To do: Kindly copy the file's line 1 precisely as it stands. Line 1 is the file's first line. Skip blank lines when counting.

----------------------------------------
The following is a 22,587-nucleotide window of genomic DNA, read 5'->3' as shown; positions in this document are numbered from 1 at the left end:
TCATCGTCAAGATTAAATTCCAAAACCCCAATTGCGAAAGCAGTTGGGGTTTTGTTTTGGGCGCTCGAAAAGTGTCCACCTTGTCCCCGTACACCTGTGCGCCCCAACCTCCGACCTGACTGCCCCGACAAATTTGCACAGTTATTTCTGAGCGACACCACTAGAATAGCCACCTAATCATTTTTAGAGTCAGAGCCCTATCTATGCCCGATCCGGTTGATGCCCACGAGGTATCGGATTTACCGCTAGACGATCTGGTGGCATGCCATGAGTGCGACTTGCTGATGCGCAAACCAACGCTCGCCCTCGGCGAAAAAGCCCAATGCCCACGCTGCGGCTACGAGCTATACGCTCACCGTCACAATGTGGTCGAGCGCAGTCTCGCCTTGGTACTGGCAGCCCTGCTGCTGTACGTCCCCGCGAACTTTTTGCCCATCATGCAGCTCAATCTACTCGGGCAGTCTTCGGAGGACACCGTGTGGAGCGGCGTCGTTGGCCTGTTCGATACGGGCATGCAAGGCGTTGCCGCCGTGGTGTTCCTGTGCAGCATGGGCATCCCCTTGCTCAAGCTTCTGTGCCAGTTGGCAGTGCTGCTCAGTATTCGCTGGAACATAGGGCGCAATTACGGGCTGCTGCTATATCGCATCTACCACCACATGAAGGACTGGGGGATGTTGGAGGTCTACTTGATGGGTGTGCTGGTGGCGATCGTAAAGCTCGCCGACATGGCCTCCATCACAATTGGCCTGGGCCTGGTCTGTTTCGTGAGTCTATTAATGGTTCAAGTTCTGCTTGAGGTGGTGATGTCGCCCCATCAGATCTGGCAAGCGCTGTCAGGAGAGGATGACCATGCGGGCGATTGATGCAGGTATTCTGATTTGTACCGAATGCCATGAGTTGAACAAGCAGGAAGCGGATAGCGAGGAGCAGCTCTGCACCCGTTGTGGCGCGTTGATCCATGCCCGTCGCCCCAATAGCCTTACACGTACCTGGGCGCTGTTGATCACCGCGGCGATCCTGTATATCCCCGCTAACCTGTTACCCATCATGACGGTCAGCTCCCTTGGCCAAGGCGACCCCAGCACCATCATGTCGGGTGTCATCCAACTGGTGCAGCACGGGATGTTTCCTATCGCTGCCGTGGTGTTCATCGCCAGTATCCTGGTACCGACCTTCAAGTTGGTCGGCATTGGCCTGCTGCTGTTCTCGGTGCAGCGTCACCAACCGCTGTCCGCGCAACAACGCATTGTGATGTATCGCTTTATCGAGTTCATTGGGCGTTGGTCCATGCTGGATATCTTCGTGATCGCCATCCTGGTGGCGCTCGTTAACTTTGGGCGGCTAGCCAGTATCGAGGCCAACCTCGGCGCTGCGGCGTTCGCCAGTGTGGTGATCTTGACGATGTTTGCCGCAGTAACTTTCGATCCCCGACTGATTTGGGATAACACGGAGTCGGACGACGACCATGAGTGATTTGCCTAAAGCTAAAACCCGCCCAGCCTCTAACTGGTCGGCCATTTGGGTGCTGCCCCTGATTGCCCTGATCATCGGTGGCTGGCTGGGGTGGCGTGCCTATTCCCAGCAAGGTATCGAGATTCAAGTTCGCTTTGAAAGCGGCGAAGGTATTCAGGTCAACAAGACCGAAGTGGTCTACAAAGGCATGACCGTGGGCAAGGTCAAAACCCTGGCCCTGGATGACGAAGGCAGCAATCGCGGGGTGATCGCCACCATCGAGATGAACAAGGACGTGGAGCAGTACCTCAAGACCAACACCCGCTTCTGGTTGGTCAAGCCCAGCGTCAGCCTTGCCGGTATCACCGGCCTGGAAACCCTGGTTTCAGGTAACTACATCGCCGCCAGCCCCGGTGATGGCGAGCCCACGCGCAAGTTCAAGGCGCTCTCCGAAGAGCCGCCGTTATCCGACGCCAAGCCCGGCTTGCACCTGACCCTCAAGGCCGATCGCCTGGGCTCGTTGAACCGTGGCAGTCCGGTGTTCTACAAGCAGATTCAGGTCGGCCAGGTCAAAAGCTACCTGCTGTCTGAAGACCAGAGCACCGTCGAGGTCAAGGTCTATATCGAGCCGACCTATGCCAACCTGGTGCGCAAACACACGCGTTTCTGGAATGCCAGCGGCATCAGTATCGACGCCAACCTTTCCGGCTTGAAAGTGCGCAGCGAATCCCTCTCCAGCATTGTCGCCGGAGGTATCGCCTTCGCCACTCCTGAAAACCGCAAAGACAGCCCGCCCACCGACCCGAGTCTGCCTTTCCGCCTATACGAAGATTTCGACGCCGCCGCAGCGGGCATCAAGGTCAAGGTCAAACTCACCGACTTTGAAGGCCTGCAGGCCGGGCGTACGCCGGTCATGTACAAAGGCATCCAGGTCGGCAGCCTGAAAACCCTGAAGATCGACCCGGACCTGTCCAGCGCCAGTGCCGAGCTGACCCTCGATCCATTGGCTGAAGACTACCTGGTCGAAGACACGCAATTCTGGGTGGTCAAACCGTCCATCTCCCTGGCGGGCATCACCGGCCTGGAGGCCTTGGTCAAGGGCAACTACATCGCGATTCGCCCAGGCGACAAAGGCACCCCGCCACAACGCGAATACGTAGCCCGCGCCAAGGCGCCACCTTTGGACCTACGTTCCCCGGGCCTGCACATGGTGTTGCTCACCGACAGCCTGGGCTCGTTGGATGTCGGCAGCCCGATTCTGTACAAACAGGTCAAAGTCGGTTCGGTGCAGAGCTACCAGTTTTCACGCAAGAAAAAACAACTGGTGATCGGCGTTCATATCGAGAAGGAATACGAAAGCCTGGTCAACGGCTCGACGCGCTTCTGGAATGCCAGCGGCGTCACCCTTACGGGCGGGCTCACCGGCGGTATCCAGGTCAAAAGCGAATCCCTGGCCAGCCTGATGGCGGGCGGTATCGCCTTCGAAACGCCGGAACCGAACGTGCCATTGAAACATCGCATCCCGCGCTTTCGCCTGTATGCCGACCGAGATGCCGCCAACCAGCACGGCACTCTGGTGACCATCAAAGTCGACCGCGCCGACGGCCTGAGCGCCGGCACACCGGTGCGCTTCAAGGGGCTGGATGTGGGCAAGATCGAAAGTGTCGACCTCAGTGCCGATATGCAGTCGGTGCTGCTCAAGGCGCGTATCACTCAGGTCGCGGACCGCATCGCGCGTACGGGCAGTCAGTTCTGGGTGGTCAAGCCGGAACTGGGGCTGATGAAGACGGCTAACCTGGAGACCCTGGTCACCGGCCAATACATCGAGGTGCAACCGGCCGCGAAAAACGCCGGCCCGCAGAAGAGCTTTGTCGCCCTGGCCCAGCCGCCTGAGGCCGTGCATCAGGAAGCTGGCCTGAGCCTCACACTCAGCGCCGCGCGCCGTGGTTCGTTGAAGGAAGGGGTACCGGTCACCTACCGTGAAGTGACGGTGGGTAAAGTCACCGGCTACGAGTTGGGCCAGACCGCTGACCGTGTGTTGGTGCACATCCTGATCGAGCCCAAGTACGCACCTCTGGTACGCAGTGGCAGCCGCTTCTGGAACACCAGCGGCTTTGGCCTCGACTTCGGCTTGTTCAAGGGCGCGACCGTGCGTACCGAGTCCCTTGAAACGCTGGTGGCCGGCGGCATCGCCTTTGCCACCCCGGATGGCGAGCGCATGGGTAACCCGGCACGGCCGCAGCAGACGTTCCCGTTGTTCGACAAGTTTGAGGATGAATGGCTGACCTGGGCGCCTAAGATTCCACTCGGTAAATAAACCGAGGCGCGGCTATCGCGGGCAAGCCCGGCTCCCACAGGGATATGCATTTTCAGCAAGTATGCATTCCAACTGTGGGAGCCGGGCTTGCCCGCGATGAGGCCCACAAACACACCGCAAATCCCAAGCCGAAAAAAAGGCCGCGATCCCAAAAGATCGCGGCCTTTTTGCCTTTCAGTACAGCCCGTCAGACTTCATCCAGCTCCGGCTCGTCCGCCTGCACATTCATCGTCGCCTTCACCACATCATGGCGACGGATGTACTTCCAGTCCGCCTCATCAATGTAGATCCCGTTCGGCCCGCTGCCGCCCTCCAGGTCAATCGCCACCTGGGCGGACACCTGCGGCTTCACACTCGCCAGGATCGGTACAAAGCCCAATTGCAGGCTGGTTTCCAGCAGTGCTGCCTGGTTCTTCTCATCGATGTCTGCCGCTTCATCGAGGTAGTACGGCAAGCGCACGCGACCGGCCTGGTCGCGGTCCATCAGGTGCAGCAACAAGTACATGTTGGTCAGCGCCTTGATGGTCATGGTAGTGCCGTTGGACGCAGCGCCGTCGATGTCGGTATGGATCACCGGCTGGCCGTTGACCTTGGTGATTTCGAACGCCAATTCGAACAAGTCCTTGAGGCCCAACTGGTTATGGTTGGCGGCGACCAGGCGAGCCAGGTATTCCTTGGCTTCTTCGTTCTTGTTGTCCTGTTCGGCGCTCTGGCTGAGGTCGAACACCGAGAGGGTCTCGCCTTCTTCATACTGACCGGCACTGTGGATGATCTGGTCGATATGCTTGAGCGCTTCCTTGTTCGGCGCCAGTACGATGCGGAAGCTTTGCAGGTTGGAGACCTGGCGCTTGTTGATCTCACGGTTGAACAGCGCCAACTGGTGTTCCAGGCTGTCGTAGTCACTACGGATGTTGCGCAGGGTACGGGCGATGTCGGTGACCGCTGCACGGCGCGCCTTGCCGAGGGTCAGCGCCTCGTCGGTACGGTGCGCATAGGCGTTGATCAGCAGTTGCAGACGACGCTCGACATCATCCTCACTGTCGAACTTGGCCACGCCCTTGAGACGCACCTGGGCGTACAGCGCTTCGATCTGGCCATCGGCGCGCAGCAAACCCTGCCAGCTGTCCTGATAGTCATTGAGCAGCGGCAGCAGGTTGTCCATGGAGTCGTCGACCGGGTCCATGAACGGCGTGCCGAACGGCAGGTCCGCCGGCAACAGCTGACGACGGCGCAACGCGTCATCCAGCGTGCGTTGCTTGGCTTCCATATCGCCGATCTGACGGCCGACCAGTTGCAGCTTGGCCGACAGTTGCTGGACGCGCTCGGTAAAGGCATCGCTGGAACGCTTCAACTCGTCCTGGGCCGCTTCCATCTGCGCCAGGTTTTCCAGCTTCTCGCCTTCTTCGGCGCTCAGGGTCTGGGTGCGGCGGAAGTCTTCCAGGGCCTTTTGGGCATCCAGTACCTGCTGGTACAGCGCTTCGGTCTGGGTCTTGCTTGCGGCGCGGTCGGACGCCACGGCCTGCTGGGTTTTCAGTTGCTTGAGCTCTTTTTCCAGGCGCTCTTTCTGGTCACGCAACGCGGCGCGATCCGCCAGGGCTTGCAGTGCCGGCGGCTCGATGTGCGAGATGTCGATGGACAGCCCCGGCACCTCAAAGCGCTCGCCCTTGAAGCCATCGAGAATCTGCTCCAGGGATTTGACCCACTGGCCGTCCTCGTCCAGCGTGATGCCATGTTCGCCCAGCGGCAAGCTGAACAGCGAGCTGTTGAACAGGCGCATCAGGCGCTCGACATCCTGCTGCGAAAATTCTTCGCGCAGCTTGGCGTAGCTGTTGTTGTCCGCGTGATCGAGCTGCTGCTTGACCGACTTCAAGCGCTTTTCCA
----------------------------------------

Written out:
The following is a 22,587-nucleotide window of genomic DNA, read 5'->3' as shown; positions in this document are numbered from 1 at the left end: